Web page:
Supreme Court to Resolve Circuit Split on FDCPA Statute of Limitations
The U.S. Supreme Court recently granted certiorari to resolve a split among the federal circuit courts of appeal as to when the statute of limitations begins to run for the Fair Debt Collection Practices Act. The Supreme Court’s anticipated decision on this issue will add clarity to an issue where certainty and consistency among the federal circuits is essential. The issue of whether the one-year statute of limitations for the FDCPA begins to run when an alleged violation occurs or when it is discovered has divided the circuits, with the Fourth and Ninth Circuits applying a discovery rule, and the Third Circuit instead adopting an occurrence rule.
The Supreme Court will hear a consumer’s appeal from the Third Circuit’s unanimous en banc ruling that his FDCPA claim is time-barred because it was brought approximately six years after the alleged FDCPA violation, even though he only discovered the violation less than a year before initiating the lawsuit. See Rotkiske v. Klemm, 890 F.3d 422 (3d Cir. 2019). Typically, a statute of limitations will run from either the date an injury occurs, or alternatively, the date when a plaintiff discovers or should have discovered the existence of a cause of action.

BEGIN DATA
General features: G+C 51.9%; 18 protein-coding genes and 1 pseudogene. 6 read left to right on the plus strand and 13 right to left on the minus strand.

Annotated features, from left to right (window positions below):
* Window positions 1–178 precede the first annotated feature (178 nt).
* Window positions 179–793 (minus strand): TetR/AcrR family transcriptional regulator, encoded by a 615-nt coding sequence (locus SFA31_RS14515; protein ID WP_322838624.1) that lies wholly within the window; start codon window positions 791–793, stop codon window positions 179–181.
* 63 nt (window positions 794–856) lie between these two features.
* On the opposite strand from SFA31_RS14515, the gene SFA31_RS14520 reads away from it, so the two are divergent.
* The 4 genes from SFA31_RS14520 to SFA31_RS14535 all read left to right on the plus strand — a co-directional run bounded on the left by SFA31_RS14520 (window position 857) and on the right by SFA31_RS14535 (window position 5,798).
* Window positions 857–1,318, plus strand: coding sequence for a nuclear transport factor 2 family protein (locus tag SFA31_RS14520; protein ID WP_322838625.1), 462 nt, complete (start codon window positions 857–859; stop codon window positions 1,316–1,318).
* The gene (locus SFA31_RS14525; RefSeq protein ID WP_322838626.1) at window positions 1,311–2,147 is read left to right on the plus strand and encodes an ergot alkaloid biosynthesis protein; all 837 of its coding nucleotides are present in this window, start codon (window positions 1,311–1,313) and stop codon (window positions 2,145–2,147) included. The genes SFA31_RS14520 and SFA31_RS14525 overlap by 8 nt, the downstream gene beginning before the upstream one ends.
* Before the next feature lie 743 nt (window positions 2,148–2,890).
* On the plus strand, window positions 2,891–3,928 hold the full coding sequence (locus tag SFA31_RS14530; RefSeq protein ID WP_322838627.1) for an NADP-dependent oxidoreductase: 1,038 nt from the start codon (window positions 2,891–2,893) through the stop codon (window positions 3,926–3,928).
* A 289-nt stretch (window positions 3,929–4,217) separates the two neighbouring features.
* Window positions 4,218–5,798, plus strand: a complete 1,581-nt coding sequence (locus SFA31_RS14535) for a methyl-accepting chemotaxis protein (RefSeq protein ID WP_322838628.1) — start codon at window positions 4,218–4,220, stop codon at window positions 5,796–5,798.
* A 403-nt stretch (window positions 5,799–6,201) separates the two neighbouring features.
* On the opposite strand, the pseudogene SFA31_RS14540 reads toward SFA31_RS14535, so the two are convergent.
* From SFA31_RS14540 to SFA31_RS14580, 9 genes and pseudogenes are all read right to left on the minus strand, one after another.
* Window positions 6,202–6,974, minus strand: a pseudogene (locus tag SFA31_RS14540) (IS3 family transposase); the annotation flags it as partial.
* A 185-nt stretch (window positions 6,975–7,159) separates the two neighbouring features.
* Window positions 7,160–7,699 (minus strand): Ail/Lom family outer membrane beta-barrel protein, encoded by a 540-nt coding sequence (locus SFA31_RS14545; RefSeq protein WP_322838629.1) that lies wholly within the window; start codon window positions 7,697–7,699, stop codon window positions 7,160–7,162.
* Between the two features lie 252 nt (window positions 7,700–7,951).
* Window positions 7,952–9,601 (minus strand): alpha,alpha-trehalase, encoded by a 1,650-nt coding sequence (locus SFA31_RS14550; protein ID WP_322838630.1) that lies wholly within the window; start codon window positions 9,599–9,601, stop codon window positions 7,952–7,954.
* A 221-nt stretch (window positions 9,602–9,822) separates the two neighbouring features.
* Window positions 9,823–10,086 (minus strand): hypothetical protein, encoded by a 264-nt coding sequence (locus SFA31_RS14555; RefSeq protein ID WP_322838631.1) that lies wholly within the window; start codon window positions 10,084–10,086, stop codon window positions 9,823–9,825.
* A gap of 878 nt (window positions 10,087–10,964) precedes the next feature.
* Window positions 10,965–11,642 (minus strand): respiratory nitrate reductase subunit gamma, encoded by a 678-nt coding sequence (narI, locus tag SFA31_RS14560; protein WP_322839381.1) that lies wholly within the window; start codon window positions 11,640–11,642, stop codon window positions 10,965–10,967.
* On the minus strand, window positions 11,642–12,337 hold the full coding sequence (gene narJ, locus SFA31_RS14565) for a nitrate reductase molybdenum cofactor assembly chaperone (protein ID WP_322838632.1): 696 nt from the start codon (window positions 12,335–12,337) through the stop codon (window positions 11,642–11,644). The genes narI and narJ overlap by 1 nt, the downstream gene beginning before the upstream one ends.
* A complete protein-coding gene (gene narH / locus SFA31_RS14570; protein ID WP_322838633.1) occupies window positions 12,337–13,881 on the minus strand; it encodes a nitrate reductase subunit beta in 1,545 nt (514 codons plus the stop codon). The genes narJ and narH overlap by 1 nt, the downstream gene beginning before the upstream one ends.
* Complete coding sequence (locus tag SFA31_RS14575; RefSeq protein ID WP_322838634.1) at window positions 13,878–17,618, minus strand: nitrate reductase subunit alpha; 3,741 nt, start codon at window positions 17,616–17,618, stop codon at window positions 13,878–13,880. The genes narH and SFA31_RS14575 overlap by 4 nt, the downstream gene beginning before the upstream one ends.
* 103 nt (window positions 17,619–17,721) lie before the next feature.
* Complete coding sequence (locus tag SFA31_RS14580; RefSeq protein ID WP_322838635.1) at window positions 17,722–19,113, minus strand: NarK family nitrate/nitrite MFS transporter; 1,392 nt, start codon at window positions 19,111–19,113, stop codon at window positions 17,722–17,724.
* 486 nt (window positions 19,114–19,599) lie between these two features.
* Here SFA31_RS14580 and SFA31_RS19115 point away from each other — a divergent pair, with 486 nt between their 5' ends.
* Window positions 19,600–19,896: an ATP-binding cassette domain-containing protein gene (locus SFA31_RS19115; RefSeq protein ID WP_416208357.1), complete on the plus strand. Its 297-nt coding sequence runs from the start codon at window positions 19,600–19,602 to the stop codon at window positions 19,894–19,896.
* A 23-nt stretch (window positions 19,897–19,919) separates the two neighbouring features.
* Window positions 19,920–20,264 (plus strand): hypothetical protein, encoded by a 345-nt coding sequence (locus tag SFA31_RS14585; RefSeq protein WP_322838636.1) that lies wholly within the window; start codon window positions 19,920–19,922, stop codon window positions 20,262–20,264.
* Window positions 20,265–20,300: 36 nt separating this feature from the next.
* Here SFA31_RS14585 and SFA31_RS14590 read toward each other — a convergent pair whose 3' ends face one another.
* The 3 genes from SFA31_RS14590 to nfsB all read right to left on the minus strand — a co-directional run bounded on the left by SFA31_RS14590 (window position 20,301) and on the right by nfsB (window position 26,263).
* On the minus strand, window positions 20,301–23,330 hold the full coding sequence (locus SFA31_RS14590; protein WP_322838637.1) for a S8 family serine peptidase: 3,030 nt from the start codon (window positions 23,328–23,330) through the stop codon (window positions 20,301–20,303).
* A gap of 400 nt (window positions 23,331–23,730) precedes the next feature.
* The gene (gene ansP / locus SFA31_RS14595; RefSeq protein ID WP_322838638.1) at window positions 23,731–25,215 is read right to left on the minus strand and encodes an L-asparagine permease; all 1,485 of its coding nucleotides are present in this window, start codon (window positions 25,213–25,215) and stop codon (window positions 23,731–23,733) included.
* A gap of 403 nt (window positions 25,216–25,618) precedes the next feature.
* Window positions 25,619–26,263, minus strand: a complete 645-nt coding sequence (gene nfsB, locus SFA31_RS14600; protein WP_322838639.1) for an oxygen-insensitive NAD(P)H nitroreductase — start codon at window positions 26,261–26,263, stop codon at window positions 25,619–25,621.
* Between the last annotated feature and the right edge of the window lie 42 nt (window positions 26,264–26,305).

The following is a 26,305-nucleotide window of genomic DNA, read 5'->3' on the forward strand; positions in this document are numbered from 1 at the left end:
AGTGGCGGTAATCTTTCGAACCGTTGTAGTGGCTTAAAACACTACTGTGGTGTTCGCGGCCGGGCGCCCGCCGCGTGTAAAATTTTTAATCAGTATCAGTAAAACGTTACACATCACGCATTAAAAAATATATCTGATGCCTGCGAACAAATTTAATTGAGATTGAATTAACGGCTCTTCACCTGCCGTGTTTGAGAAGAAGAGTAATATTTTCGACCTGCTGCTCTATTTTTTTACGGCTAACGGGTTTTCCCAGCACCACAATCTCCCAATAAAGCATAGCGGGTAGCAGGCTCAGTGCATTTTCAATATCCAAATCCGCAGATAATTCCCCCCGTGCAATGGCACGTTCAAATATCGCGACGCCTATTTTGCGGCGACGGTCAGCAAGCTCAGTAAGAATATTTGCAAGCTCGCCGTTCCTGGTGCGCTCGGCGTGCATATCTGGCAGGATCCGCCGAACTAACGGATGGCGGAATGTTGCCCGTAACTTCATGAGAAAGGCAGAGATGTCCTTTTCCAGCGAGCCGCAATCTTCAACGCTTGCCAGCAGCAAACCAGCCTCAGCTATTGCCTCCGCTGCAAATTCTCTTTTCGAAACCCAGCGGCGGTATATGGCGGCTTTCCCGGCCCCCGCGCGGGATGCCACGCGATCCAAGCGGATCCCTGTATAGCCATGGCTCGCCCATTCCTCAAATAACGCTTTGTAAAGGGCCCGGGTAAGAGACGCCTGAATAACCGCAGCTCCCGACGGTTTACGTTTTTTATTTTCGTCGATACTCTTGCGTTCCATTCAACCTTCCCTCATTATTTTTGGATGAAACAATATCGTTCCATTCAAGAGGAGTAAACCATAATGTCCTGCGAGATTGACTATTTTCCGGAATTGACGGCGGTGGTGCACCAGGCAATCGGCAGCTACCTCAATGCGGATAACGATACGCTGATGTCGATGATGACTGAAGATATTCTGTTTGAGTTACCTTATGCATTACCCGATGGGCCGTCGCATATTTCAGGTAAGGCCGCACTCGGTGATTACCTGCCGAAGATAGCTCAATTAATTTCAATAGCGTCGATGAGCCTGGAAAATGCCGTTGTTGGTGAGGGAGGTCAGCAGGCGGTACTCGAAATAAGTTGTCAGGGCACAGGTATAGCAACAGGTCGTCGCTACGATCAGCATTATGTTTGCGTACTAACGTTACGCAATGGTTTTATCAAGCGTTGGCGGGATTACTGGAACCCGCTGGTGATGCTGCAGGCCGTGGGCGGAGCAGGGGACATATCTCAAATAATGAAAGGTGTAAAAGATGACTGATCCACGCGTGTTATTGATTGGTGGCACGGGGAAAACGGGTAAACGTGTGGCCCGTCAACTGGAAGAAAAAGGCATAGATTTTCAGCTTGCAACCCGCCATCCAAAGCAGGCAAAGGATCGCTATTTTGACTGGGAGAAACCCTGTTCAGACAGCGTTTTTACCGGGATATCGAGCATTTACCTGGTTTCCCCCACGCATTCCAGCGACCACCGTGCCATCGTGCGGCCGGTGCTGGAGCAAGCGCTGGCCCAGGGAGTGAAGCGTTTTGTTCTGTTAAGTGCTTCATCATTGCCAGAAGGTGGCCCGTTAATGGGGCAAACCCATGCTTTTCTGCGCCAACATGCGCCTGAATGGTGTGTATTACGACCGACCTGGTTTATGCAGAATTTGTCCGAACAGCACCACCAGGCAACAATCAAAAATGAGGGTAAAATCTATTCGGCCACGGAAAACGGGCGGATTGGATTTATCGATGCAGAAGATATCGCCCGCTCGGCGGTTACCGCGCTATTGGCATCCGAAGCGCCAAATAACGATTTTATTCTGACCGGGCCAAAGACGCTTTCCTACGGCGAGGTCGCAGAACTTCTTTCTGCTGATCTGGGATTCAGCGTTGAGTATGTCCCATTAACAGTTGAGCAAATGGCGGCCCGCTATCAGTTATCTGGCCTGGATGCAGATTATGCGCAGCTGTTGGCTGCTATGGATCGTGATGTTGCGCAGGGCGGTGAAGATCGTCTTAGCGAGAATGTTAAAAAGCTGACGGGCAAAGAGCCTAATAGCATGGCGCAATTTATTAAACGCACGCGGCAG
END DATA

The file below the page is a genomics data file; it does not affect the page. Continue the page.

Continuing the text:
In Rotkiske v. Klemm, the plaintiff Rotkiske accumulated credit card debt between 2003 and 2005, which his bank referred to defendant Klemm for collection. Klemm sued Rotkiske for payment in March 2008 and attempted service at an address where Rotkiske no longer lived; it eventually withdrew its suit because it was unable to locate Rotkiske. Klemm refiled its suit in 2009, and again attempted service at the same address. This time, unbeknownst to Rotkiske, someone at the residence accepted service on his behalf. Klemm obtained a default judgment for approximately $1,500, which Rotkiske did not discover until 2014 when he applied for a mortgage. Rotkiske sued Klemm for violating the FDCPA, by obtaining a default judgment upon a debt against an individual knowingly served at the wrong address. Because Rotkiske sued Klemm within a year of discovering the default judgment, he argued that his suit was timely.
The Third Circuit took a plain language interpretive approach and concluded, “In our view, the Act says what it means and means what it says: The statute of limitations runs from ‘the date on which the violation occurs.’” Rotkiske, 890 F.3d at 424 (quoting 15 U.S.C. § 1692k(d)). Based on the clear language of the statute, it concluded that “Congress’s explicit choice of an occurrence rule implicitly excludes a discovery rule.” Id. at 426. Nevertheless, after rejecting the discovery rule, the Third Circuit left open the possibility that equitable tolling may apply to FDCPA violations that involve “fraudulent, misleading, or self-concealing conduct,” in order to avoid “patent unfairness” in such cases Id. at 427-28.
If the Supreme Court sides with the Third Circuit and adopts an occurrence rule for the FDCPA, it would provide much needed certainty. Under an occurrence rule, courts need not determine, each time a statute of limitations defense is raised, when a particular plaintiff discovered or should have discovered an alleged FDCPA violation. However, creditors should still be wary of the possibility of equitable tolling extending the statute of limitations in cases of alleged fraudulent or self-concealing conduct.